California Language & Learning Innovation Collaborations (CALLI) ~ @CALLIcollabs
This new portfolio is anchored by the SCALE Up Collaboration, and is made up of five distinct district-to-district collaborations across California. Each collaboration is focused on a key challenge, derived from shared, high priority needs. Through in person and virtual work, teams are joining together from across the state to undertake an exciting, authentic, transformational journey of capacity-building and improvement. From 2016-2018, these teams will engage in a dynamic learning and systems-change process that will allow them to learn new skills, refine tools and approaches, share best practices, implement dynamic new strategies in their topic area. Ultimately, through this work, they will be able to more effectively and sustainably address the key challenges and opportunities of transitioning to the new California Standards, inspiring and equipping all of students for a successful transition to college and career. [Visit the virtual collaboration site]
Math in Common® ~ @mathincommon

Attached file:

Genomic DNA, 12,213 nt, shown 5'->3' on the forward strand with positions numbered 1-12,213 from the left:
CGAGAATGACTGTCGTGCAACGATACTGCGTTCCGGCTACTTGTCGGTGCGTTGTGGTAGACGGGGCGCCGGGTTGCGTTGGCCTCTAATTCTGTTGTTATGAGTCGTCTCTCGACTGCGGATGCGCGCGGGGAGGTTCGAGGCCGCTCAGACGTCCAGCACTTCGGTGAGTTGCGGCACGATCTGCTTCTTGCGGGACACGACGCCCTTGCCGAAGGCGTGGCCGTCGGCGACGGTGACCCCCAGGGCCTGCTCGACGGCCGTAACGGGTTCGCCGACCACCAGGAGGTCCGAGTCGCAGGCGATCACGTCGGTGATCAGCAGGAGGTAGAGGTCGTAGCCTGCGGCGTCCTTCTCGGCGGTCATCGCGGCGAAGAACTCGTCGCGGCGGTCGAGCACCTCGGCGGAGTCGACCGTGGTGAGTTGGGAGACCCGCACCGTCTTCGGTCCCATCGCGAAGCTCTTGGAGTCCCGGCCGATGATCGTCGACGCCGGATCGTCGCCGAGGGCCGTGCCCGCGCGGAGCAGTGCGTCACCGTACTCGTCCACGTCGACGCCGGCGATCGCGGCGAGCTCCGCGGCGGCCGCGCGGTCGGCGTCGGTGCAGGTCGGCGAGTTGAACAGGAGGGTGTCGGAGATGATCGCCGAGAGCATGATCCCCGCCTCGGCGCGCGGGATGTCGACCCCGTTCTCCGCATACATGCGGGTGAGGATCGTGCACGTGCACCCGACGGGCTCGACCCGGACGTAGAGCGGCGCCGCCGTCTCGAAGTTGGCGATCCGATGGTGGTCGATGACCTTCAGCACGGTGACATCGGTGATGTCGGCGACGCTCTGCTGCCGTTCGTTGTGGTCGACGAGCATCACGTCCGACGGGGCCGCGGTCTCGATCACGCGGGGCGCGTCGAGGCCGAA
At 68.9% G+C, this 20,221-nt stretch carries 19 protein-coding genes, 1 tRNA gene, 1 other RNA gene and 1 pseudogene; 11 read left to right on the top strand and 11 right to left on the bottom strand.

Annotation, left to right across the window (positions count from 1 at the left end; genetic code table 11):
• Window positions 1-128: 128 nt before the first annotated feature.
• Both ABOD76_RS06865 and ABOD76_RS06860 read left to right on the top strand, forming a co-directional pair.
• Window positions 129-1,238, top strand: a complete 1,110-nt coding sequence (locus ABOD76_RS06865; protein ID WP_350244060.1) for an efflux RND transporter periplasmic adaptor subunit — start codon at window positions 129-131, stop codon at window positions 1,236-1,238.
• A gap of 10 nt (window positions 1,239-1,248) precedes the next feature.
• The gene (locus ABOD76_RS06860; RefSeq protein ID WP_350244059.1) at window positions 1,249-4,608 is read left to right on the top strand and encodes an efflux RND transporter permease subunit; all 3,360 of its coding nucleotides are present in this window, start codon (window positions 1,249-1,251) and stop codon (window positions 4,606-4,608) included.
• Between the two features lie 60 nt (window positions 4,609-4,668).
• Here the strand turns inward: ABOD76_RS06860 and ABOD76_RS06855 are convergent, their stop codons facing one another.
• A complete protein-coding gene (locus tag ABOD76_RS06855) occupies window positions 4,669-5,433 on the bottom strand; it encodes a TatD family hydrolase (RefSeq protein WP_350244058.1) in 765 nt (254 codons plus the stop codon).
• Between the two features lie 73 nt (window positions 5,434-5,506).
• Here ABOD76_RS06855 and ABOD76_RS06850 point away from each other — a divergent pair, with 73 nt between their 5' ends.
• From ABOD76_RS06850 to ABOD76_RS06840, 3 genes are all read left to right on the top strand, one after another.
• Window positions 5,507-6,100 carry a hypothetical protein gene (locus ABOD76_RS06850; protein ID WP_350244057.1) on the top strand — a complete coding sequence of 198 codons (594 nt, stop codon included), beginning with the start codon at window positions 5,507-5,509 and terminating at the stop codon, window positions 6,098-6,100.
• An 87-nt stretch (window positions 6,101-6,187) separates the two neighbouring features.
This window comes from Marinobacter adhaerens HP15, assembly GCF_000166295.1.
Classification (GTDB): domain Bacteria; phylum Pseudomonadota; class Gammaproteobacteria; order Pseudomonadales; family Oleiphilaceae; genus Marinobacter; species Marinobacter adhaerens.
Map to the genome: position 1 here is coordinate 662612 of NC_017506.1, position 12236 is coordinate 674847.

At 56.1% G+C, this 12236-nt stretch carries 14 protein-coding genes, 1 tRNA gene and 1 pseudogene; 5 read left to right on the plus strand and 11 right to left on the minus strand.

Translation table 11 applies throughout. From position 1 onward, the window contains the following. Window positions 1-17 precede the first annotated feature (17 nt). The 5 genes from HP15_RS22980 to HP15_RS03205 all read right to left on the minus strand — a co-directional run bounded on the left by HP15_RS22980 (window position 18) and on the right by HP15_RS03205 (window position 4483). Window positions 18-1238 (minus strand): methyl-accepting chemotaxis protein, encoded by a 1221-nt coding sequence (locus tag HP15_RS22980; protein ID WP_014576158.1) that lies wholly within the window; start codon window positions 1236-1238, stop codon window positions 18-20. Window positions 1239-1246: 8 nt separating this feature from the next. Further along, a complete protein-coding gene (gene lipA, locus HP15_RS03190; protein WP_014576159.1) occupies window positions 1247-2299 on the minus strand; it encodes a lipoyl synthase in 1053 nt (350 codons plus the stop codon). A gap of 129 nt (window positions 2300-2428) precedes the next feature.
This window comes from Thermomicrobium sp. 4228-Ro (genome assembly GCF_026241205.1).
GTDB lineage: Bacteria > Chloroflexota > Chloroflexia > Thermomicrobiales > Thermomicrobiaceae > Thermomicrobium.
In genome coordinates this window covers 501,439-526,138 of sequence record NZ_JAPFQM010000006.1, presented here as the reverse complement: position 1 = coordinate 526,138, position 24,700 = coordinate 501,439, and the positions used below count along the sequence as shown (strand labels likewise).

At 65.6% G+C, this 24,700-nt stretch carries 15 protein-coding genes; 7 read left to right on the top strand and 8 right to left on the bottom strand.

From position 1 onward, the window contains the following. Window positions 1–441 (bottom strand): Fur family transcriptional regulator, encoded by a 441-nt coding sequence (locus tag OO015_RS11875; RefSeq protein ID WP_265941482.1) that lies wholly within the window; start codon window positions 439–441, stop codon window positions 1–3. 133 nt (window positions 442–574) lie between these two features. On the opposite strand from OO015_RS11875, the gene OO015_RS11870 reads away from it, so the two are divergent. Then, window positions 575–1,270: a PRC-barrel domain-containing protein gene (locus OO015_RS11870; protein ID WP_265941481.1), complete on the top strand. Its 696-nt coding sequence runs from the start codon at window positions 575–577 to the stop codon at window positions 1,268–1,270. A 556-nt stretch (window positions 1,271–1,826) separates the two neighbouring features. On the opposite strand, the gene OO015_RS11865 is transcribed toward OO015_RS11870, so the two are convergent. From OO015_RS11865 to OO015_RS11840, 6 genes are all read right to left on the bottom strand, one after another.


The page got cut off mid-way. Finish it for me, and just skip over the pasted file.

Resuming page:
Math in Common® (MiC) was established in 2013 with significant support from the S.D. Bechtel, Jr. Foundation, is a collaboration of 10 districts working together to learn from and support one another in the transition to the Common Core State Standards for Math (CCSS-M) in grades K-8. Leading the statewide transition to the CCSS-M, MiC is a robust learning community where district participants share plans, lessons learned, and tools with other members and statewide. [Visit the virtual collaboration site]
CORE, a collaboration of 10 mostly large, urban districts, brought together by a founding group of visionary Superintendents, has established three specific areas of collaboration: Standards, Assessment and Instruction; Professional Capital; and the School Quality Improvement System (also known as the ESEA Waiver).
Stanford/SFUSD Partnership ~ @stanfordsfusd
The Stanford/SFUSD Partnership, established in 2011, supports and promotes innovative, practical research, and engages practitioners, policy makers, and academics in a dialogue about research findings and implications for research-based decision-making. The collaboration helps San Francisco acquire, interpret, and utilize research, and enables Stanford to learn from real world practices taking place in San Francisco’s schools, with the goal of improving student academic and behavior outcomes in San Francisco and beyond, with special attention to improving outcomes for under-served students. [Visit the virtual collaboration site]